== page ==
If I reject diets then how did I lose weight over the past 20 months? I changed my way of eating. I made a lifestyle change that would stick. The first thing I did was dedicate a notebook to the cause. I set my daily caloric goal at 1,200 a day if I didn’t exercise, and maybe 1,400 depending on how much exercise I do. There are plenty of free apps that will do this for you but I needed to write it down so I could understand where the hidden calories were coming from. I needed to see it on paper. I look up calories of foods on my phone. I create dinners that are flavorful while not overdoing the calories. I give myself grace twice a week with pancakes for breakfast though I do so reasonably these days in terms of caloric load. Why pancakes? Because I love them. I’ll crave them and then eat too much of them at some point if I don’t build it into my week.

I used my notebook on a daily basis for about a year. I took notes daily on the calories I consumed, how much I weighed, and what exercise I did that day. I am gluten-free so in that way, I’ve had to be a little more creative in good food choices. Gluten-free foods can be quite high in calories. I’ve essentially cut out bread most of the time for that reason. Again, being a believer in the power of grace, I sometimes indulge in a sandwich. Instead of feeling guilty, or that I cheated, I relish each bite.

Each time I lost a pound I celebrated with my second favorite food: ice cream. Sure, it may seem crazy, like I sabotaged myself. I didn’t though. I was celebrating my success. I found joy in the positive messaging I offered myself. If I couldn’t pat myself on the back then really no one could.

The weight has been slow to come off for several reasons. I chose not to starve myself. I chose to make lifestyle changes in how much I was eating and what I was eating. I am in my early 60’s now. The older we are the slower our metabolism is. I have hypothyroidism, controlled by medication. I am of the opinion that even when hypothyroidism is in control the metabolism still suffers, not like when it is out of control, but almost like it’s never what it was.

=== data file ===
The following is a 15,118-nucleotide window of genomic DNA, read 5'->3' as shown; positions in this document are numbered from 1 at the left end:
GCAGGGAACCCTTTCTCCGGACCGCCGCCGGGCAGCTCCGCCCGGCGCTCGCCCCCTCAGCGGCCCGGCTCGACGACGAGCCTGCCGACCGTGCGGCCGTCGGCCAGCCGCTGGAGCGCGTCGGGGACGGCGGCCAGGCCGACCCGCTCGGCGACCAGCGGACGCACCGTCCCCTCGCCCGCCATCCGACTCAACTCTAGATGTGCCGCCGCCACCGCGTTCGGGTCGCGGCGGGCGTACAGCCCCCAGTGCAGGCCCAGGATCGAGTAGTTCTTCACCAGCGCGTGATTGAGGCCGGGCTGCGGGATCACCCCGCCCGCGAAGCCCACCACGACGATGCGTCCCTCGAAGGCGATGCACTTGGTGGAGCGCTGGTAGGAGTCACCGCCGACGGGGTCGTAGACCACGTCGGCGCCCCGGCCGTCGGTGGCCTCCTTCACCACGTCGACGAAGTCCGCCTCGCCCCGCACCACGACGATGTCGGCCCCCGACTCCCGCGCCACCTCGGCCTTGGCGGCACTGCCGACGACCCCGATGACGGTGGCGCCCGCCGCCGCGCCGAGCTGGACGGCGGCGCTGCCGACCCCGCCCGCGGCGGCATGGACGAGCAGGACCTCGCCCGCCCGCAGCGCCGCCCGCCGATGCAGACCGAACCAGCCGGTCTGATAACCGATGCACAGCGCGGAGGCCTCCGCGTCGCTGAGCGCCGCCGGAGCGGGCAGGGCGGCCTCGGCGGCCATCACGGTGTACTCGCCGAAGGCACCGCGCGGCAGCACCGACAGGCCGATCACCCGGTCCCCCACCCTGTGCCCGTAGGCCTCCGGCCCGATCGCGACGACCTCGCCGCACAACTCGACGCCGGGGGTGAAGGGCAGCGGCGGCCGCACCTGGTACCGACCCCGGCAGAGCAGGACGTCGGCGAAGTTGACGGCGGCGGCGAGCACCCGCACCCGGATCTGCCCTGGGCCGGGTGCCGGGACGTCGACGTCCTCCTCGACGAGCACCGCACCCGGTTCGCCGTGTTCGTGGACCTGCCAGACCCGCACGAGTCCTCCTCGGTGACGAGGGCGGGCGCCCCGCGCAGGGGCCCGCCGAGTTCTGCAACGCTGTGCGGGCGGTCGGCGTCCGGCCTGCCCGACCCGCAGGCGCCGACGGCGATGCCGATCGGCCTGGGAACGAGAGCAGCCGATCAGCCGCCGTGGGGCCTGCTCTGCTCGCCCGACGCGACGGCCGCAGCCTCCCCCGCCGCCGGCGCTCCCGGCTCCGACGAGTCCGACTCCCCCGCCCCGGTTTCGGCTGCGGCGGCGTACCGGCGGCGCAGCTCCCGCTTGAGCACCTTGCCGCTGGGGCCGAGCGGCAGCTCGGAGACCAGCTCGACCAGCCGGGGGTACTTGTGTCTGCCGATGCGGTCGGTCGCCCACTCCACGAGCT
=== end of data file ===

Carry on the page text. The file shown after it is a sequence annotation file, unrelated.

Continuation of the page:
Walking became running for me once again after I lost about 20 lbs. I run five days a week and love it. I love running because I lose my mind while doing it. I forget everything else and just run. I lift light weights and do Yoga on the days I run. Yoga helps to stretch these old lady muscles I have. It also grounds me emotionally. I take two days off, not back to back, from exercise each week. I haven’t felt this healthy, this fit, ever. I have lost 55 lbs. Initially, my goal was to lose 60. I may lose that last 5 or I may not. I will continue to do what I have been doing since May of 2019 without making an extra effort. If those few more pounds come off great, if they don’t, great. Now when I weigh in a few times a week I am all in on feeling I have done my best to take care of my physical, spiritual, and mental health. The most important thing is that I feel successful in my endeavor to change my life for the good.